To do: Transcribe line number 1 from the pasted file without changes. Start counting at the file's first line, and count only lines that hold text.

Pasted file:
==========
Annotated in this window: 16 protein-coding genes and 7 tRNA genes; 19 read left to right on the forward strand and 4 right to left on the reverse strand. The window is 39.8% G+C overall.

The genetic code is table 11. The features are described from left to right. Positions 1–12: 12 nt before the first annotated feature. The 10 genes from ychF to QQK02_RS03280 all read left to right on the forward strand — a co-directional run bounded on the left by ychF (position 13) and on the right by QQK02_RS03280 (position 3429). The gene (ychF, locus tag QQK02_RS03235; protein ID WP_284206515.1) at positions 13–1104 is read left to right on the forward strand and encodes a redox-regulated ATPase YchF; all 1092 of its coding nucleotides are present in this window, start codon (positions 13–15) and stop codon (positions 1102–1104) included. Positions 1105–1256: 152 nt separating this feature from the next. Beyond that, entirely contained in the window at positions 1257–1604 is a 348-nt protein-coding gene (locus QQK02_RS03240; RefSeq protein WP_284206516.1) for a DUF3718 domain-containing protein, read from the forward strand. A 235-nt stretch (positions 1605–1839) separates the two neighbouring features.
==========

Annotated in this window: 16 protein-coding genes and 7 tRNA genes; 19 read left to right on the forward strand and 4 right to left on the reverse strand. The window is 39.8% G+C overall.